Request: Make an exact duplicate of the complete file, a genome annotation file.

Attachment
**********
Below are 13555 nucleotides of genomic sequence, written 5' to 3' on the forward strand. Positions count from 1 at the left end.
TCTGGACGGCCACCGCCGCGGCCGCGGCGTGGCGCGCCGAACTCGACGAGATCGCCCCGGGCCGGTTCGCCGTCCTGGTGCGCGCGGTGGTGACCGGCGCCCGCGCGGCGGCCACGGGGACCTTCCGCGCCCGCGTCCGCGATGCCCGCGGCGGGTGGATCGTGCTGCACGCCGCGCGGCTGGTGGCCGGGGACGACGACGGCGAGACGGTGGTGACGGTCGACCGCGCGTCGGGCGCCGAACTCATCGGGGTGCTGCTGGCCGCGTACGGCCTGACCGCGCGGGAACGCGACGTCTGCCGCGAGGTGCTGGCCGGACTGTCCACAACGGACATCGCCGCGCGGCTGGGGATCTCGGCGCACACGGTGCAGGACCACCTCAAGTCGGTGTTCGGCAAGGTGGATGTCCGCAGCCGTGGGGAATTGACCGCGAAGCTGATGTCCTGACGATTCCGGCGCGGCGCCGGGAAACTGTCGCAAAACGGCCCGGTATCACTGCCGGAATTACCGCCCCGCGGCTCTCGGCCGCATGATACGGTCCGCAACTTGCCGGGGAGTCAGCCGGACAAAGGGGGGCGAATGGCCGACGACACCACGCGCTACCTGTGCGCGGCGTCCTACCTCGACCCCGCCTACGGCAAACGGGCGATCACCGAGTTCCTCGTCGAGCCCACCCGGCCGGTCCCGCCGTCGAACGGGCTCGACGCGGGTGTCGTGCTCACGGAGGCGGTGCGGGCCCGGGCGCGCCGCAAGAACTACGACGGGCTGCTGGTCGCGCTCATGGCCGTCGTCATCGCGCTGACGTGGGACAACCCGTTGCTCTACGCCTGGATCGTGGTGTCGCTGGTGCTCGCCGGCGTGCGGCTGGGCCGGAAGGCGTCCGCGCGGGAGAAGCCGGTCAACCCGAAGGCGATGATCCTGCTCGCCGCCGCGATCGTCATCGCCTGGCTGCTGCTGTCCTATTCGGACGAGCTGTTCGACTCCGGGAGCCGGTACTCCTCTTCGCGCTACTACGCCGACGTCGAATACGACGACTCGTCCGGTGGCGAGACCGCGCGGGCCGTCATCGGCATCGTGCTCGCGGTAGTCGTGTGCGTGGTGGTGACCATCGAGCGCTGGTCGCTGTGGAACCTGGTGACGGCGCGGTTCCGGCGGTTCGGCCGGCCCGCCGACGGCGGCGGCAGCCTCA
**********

Below are 13555 nucleotides of genomic sequence, written 5' to 3' on the forward strand. Positions count from 1 at the left end.
TCTGGACGGCCACCGCCGCGGCCGCGGCGTGGCGCGCCGAACTCGACGAGATCGCCCCGGGCCGGTTCGCCGTCCTGGTGCGCGCGGTGGTGACCGGCGCCCGCGCGGCGGCCACGGGGACCTTCCGCGCCCGCGTCCGCGATGCCCGCGGCGGGTGGATCGTGCTGCACGCCGCGCGGCTGGTGGCCGGGGACGACGACGGCGAGACGGTGGTGACGGTCGACCGCGCGTCGGGCGCCGAACTCATCGGGGTGCTGCTGGCCGCGTACGGCCTGACCGCGCGGGAACGCGACGTCTGCCGCGAGGTGCTGGCCGGACTGTCCACAACGGACATCGCCGCGCGGCTGGGGATCTCGGCGCACACGGTGCAGGACCACCTCAAGTCGGTGTTCGGCAAGGTGGATGTCCGCAGCCGTGGGGAATTGACCGCGAAGCTGATGTCCTGACGATTCCGGCGCGGCGCCGGGAAACTGTCGCAAAACGGCCCGGTATCACTGCCGGAATTACCGCCCCGCGGCTCTCGGCCGCATGATACGGTCCGCAACTTGCCGGGGAGTCAGCCGGACAAAGGGGGGCGAATGGCCGACGACACCACGCGCTACCTGTGCGCGGCGTCCTACCTCGACCCCGCCTACGGCAAACGGGCGATCACCGAGTTCCTCGTCGAGCCCACCCGGCCGGTCCCGCCGTCGAACGGGCTCGACGCGGGTGTCGTGCTCACGGAGGCGGTGCGGGCCCGGGCGCGCCGCAAGAACTACGACGGGCTGCTGGTCGCGCTCATGGCCGTCGTCATCGCGCTGACGTGGGACAACCCGTTGCTCTACGCCTGGATCGTGGTGTCGCTGGTGCTCGCCGGCGTGCGGCTGGGCCGGAAGGCGTCCGCGCGGGAGAAGCCGGTCAACCCGAAGGCGATGATCCTGCTCGCCGCCGCGATCGTCATCGCCTGGCTGCTGCTGTCCTATTCGGACGAGCTGTTCGACTCCGGGAGCCGGTACTCCTCTTCGCGCTACTACGCCGACGTCGAATACGACGACTCGTCCGGTGGCGAGACCGCGCGGGCCGTCATCGGCATCGTGCTCGCGGTAGTCGTGTGCGTGGTGGTGACCATCGAGCGCTGGTCGCTGTGGAACCTGGTGACGGCGCGGTTCCGGCGGTTCGGCCGGCCCGCCGACGGCGGCGGCAGCCTCA